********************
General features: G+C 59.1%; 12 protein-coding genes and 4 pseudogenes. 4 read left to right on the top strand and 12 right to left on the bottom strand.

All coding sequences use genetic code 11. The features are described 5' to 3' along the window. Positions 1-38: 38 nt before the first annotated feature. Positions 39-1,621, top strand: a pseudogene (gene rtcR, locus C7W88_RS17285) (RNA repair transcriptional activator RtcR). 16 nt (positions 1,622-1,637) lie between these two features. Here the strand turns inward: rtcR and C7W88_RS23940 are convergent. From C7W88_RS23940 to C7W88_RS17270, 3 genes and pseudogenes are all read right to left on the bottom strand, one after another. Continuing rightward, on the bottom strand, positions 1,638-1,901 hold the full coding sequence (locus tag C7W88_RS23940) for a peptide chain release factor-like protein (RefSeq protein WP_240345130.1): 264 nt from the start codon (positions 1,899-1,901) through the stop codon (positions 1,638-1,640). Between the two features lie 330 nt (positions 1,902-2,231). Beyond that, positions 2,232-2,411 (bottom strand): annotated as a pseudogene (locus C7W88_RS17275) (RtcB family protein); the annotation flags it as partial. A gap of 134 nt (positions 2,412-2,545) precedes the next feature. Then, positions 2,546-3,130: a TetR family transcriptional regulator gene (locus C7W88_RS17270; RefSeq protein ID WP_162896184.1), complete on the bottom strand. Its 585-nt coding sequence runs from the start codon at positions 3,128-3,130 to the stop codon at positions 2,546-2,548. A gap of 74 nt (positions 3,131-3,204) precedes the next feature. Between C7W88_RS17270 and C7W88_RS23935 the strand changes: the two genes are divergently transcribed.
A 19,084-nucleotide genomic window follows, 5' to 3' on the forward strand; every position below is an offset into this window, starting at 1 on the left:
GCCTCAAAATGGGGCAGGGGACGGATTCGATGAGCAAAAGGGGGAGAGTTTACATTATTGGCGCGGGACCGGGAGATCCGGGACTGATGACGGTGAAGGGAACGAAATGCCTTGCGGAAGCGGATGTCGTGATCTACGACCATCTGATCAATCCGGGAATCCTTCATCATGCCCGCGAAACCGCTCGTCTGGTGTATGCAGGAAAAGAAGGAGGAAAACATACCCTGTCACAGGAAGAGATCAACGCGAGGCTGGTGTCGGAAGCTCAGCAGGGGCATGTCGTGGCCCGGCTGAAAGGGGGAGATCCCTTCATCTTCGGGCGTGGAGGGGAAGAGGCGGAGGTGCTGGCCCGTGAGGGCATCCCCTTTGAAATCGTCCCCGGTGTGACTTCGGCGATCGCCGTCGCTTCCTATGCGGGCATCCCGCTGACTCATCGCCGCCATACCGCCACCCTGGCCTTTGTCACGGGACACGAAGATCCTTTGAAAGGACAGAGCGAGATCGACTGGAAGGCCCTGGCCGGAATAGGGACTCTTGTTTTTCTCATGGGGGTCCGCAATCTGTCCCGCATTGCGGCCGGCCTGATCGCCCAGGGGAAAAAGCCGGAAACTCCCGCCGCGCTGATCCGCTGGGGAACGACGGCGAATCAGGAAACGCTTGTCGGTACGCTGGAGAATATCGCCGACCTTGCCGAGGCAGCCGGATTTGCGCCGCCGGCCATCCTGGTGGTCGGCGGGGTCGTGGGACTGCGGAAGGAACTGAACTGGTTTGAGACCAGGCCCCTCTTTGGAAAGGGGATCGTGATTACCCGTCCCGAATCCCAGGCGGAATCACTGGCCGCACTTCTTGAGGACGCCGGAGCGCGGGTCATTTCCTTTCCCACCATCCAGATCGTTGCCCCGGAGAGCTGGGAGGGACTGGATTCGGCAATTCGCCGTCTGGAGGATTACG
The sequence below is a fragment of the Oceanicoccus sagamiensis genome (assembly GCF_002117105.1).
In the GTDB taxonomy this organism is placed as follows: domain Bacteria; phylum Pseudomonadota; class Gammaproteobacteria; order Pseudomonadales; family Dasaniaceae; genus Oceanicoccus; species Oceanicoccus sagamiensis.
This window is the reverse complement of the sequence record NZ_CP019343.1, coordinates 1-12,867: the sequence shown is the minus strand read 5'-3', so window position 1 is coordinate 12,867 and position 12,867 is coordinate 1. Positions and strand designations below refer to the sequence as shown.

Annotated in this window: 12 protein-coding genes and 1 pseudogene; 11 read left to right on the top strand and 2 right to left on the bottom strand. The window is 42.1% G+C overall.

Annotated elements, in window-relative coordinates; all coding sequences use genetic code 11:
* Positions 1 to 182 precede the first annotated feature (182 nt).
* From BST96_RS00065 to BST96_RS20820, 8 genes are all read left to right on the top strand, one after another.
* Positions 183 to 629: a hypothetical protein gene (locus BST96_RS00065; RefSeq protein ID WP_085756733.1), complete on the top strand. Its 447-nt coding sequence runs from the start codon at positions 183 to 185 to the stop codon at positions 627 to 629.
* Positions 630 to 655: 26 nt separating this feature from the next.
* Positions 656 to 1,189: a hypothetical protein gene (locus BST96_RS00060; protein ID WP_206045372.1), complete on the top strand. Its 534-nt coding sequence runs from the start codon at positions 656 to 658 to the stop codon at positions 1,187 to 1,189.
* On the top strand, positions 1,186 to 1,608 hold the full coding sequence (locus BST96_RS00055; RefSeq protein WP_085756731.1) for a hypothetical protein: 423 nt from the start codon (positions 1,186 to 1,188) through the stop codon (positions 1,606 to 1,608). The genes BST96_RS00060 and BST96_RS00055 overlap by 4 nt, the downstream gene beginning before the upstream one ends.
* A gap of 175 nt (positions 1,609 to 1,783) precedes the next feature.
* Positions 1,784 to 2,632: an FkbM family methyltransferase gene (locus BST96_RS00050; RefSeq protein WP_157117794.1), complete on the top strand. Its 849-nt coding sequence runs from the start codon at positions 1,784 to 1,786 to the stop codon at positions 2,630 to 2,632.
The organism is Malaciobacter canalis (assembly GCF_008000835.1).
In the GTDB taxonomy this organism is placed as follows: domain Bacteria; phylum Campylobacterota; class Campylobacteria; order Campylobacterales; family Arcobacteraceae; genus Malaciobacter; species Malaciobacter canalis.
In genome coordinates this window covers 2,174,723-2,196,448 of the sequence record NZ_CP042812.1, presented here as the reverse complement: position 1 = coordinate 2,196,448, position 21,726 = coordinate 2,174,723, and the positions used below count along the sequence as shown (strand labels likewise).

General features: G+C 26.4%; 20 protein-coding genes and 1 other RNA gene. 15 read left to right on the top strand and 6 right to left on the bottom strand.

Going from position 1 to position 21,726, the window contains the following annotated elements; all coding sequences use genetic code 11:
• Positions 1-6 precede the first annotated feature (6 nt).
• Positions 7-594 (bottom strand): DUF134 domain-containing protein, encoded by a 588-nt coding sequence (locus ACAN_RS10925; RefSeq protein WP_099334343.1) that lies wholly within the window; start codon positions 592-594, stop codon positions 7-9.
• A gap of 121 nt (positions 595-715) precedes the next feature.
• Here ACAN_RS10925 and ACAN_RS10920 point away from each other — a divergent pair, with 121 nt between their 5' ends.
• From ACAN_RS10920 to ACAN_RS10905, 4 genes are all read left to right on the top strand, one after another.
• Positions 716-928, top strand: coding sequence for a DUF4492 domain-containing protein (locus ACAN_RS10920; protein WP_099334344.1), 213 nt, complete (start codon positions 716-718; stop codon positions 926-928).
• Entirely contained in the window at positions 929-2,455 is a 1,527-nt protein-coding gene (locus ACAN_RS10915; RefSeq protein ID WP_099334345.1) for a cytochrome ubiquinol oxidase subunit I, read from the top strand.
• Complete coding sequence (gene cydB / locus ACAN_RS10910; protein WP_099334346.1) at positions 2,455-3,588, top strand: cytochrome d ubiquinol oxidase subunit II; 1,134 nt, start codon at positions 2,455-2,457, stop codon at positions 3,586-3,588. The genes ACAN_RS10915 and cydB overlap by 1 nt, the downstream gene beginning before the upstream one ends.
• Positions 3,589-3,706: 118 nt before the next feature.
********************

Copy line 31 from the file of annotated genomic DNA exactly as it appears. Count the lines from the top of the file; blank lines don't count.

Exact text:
• Positions 3,589-3,706: 118 nt before the next feature.